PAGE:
As the journey progressed, the sights became more and more interesting. Each new one became more informed than the last one. The layers of beauty increased with the slow and steady unavoidable progression of things. Nobody had ever told him it would be this way. Nobody had ever prepared him for this. Nobody had ever explained it this way. The darkness was supposed to be all enveloping by now. The pains were supposed to be debilitating by now. The young ones were supposed to rule the world by now. He was supposed to be out of the plains of surprises and wonder... and dug deep in the trenches of disillusionment. But instead the same objects and places, revisited, became more and more informed. More interesting. More beautiful. Deeper. Still new. People became more and more transparent. More interesting. Deeper. Still new. Yes, the clarity of vision was slowly giving way to the warmth and comfort of decisions made in the past. But that was not as bad as he had feared... Every single one of the moments given could be declared glorious. And there were miles and miles and years and years of those ahead. He never stopped being amazed. Ever.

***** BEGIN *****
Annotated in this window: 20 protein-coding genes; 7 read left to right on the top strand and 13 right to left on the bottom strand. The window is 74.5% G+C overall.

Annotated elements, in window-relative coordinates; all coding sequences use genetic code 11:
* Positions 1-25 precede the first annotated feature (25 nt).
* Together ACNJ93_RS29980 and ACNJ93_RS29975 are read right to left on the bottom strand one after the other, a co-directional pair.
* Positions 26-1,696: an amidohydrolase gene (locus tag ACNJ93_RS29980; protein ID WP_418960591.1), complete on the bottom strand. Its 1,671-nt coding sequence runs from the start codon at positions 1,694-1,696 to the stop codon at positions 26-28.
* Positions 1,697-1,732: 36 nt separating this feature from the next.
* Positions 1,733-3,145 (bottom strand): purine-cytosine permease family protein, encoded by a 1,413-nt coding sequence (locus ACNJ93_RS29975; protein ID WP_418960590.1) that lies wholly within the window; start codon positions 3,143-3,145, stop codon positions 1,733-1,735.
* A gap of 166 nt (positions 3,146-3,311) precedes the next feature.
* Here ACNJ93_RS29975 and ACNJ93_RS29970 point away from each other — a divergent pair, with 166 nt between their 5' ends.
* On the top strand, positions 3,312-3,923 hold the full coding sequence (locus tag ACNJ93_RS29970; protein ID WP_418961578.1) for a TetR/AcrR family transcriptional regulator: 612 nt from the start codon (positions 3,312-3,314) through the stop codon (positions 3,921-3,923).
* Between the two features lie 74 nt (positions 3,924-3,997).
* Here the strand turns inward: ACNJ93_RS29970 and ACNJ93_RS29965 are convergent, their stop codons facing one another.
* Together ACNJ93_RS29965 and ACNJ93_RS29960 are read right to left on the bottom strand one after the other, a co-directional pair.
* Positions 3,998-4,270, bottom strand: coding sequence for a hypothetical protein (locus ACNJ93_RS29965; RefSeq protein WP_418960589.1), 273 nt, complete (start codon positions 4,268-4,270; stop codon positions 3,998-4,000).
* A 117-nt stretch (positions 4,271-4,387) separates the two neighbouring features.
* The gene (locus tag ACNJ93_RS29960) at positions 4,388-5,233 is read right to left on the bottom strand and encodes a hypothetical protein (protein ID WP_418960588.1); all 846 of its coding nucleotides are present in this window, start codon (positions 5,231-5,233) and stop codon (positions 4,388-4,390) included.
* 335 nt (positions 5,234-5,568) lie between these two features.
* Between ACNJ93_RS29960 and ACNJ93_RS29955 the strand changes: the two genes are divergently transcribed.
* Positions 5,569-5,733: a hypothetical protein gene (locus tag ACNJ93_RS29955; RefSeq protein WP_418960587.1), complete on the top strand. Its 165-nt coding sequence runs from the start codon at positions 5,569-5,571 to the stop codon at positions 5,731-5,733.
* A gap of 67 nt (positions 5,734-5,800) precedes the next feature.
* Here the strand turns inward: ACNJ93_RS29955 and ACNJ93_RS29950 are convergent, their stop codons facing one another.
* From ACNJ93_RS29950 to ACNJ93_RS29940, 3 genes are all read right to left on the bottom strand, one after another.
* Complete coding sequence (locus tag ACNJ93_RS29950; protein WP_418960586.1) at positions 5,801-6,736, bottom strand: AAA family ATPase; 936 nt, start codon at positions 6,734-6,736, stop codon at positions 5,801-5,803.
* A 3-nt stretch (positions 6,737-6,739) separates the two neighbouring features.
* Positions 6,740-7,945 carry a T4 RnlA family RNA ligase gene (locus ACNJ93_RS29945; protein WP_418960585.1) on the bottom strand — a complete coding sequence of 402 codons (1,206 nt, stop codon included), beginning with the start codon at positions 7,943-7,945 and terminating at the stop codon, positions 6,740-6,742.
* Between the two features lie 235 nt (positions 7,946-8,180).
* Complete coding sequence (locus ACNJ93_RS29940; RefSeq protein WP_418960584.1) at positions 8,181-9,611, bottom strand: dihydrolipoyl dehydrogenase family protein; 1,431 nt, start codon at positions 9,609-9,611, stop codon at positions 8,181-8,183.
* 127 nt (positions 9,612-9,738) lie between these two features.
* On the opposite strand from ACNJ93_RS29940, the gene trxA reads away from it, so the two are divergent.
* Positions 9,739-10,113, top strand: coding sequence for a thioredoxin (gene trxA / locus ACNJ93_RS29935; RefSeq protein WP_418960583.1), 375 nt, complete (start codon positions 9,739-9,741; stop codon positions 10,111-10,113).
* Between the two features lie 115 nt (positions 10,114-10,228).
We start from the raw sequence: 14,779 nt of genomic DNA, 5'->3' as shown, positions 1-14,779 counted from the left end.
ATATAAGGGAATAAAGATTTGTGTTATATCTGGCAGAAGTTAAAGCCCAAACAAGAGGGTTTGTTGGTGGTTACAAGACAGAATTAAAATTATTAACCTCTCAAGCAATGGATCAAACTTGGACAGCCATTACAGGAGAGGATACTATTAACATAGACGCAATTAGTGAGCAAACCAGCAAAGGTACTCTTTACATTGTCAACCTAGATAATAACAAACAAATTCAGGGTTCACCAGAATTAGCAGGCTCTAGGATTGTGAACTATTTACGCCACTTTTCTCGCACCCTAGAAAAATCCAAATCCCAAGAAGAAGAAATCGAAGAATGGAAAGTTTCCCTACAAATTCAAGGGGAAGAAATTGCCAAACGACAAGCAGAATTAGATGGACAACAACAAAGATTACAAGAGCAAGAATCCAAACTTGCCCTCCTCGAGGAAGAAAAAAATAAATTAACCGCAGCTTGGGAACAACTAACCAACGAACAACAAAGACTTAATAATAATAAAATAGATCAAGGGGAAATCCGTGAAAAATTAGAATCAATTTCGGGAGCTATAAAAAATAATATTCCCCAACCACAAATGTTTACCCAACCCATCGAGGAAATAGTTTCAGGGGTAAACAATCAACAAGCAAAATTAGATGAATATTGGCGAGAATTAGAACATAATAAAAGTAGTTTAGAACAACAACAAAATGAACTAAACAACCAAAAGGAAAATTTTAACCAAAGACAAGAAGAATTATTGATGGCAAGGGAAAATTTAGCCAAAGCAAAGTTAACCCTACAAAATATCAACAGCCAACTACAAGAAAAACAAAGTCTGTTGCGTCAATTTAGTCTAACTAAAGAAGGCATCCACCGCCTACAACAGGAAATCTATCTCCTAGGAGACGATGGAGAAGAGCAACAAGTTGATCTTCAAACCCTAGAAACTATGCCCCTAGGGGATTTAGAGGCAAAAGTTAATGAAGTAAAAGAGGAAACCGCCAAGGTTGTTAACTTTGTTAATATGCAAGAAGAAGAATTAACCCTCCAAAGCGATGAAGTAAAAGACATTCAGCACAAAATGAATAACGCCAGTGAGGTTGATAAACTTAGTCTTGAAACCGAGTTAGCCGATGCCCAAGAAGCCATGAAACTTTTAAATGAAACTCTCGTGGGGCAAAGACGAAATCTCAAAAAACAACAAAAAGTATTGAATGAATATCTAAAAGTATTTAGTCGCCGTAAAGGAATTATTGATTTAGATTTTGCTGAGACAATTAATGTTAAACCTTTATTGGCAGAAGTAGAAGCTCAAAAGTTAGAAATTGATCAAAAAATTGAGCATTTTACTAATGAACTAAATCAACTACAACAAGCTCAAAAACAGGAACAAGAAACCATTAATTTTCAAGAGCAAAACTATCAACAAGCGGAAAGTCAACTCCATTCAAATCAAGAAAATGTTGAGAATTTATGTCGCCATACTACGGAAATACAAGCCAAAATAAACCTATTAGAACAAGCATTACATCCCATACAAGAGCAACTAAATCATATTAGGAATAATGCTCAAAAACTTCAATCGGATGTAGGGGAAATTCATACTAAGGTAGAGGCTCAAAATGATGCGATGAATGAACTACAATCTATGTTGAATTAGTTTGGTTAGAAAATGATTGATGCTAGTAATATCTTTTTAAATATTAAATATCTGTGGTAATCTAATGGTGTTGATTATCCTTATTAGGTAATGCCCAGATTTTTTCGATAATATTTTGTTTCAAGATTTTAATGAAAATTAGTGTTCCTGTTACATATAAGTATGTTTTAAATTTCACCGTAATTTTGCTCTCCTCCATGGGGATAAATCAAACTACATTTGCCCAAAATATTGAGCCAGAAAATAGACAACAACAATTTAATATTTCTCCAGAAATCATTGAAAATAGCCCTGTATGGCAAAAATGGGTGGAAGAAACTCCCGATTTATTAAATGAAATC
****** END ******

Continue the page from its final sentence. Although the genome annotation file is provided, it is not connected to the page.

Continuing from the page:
Simple bait for the moon...

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Just swam through the warm waters of an imaginary lake. Swam minutes after sunset. Just managed to reach the island, the small patch of land. The center of the body of water. The sounds of the shores seem far from here. The voices of others seem distant and muffled. The sky above seems to rest on an open trap, ready to snap shut. I feel as if I were the tiny human bait, sitting, soaked, waiting for the animal to be caught? Something is telling me that the moon is not going to come out to even see me tonight. I will now curl myseld into a small, compact object. And wait for the sun to crush the silly setup. Will the moon still make the waters let me float on a soft wave towards the not so dangerous shore? Let's really hope it happens, let's really hope it happens. The greenish waters are rising.